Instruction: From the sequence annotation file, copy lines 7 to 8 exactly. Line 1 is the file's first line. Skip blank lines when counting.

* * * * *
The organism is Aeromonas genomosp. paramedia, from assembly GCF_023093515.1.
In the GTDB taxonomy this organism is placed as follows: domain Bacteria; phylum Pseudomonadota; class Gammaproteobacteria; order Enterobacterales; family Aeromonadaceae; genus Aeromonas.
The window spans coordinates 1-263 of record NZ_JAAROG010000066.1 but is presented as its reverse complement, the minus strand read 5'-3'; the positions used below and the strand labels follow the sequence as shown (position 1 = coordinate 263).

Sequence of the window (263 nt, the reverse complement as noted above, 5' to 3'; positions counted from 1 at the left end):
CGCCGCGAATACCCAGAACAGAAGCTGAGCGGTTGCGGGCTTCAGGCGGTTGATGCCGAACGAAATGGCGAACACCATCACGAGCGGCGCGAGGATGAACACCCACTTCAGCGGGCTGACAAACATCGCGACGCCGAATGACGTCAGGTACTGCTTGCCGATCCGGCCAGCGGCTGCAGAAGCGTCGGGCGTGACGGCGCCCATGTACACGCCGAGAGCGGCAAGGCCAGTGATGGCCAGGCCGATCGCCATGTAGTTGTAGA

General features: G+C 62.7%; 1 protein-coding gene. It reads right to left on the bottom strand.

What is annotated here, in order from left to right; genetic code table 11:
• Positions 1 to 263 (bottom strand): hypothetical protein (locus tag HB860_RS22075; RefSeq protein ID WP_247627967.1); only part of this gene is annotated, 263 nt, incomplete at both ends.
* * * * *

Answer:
What is annotated here, in order from left to right; genetic code table 11:
• Positions 1 to 263 (bottom strand): hypothetical protein (locus tag HB860_RS22075; RefSeq protein ID WP_247627967.1); only part of this gene is annotated, 263 nt, incomplete at both ends.